In the ever-evolving landscape of securities regulation, it is crucial for investment adviser firms registered with the United States Securities and Exchange Commission (“SEC”) to stay vigilant and informed about current enforcement actions. A recent cease-and-desist proceeding instituted by the SEC against a clean energy company has sent a clear message regarding whistleblower protections and the use of severance agreements. As a result, we’ll explore the implications of this enforcement action and how it relates to investment adviser firms in light of SEC Rule 21F-17.
October 27, 2011
For registered investment advisors, 2011 gave way to many changes as various provisions of the Dodd-Frank Wall Street Reform and Consumer Protection Act (“Dodd-Frank Act”) became effective. Understanding the changes made over this past year may help to confirm that your investment advisor is in compliance with the recent regulatory changes. Below is a brief overview of some of the regulatory changes that occurred during this past year.
Bank of America Whistleblower Judgment Highlights the Need for Investment Advisers to Have Whistleblower Policies and Procedures in Place
September 22, 2011
The Department of Labor recently required Bank of America to rehire and pay $930,000 to an employee who was fired for whistleblowing. The employee had been leading an internal investigation looking into wire, mail and bank fraud at Countrywide Financial, which merged with Bank of America in 2008. Shortly after the two companies merged, the employee was fired. The employee then filed a Sarbanes-Oxley claim alleging she was fired due to the internal investigation.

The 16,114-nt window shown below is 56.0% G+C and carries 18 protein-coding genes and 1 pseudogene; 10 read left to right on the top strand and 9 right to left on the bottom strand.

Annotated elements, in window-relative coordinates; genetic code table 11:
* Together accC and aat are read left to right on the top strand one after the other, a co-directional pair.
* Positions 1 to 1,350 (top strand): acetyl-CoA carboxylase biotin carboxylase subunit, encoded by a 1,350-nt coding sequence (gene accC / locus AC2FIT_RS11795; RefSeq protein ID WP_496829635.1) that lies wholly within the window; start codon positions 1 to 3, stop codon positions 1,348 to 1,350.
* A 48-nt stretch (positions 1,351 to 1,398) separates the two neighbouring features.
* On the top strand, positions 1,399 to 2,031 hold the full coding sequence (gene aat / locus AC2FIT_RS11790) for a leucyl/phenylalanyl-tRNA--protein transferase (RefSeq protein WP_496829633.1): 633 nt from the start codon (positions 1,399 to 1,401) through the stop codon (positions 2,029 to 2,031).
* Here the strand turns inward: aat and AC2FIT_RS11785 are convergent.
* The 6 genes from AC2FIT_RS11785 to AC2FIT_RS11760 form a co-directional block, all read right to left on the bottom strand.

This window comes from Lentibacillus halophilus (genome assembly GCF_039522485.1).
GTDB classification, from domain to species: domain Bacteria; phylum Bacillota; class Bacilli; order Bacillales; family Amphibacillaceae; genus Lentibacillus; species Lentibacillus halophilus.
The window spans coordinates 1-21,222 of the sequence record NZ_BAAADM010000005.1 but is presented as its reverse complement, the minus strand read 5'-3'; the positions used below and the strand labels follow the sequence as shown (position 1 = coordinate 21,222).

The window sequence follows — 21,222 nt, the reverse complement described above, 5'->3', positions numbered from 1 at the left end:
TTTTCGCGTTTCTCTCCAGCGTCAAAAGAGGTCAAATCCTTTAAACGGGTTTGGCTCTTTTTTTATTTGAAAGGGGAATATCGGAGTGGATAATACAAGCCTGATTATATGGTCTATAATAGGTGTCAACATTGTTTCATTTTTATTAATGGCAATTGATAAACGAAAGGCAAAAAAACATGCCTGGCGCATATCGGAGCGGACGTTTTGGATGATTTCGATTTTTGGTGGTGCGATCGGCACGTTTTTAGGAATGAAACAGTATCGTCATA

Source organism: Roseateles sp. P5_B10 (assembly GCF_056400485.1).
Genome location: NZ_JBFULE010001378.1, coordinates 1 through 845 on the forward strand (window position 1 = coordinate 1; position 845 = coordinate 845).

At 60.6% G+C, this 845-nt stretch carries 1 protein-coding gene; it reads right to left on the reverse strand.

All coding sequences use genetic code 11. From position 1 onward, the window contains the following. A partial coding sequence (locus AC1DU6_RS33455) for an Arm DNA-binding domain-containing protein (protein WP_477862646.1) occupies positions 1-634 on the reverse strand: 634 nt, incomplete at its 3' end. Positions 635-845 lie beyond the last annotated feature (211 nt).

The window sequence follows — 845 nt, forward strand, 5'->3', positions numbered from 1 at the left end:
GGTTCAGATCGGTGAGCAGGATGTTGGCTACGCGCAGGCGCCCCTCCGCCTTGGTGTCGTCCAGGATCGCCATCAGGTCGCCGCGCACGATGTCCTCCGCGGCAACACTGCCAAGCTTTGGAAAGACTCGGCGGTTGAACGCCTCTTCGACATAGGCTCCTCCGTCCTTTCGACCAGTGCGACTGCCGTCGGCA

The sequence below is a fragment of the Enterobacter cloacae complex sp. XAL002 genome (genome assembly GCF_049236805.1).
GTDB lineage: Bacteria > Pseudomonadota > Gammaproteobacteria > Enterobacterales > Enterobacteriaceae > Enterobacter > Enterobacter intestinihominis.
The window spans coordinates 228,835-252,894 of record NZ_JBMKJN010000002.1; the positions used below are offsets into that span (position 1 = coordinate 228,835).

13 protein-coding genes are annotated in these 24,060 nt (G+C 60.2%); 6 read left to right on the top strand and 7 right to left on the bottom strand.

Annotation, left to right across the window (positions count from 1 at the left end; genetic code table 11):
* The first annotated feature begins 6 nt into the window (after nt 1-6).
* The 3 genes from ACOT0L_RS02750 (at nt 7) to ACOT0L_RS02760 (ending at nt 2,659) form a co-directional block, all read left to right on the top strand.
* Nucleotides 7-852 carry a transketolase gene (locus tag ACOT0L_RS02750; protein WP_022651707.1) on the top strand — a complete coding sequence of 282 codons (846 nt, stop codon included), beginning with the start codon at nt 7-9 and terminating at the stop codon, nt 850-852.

August 09, 2011
In a recent speech, Robert Khuzami, the Director of the Division of Enforcement for the U.S. Securities and Exchange Commission (“SEC”), discussed the SEC’s new whistleblower program and the role internal investigations will play.
April 20, 2011
Under the Dodd-Frank Wall Street Reform and Consumer Protection Act (“Dodd-Frank Act”), the United States Securities and Exchange Commission (“SEC”) can compensate whistleblowers if they provide original information about a securities law violation. Further, the Dodd-Frank Act gives whistleblowers protection from employer retaliation for making disclosures that are required under all rules, laws, and regulations subject to the SEC’s jurisdiction.
Investment Advisers Should Update Supervisory Procedures to Address Internal Whistleblower Complaints
October 19, 2010
Michael Loscalso, a former manager for Ameriprise Financial Inc. (“Ameriprise”), who was fired in November of 2009, has brought a suit against the company alleging his employment was wrongfully terminated when he raised concerns to company management about violations of the rules and regulations of the United States Securities and Exchange Commission (“SEC”).
The Dodd-Frank Wall Street Reform and Consumer Protection Act Gives Additional Incentives and Protections to Whistleblowers
August 19, 2010
On July 23, 2010, the United States Securities and Exchange Commission (“SEC”) awarded $1 million to two individuals who provided crucial information and documents that led to the SEC’s insider trading cases against Pequot Capital. The award was the largest paid by the SEC for information in an insider trading case. However, a provision in the recently enacted Dodd-Frank Wall Street Reform and Consumer Protect Act (“Dodd-Frank Act”) gives the SEC authority to further reward whistleblowers.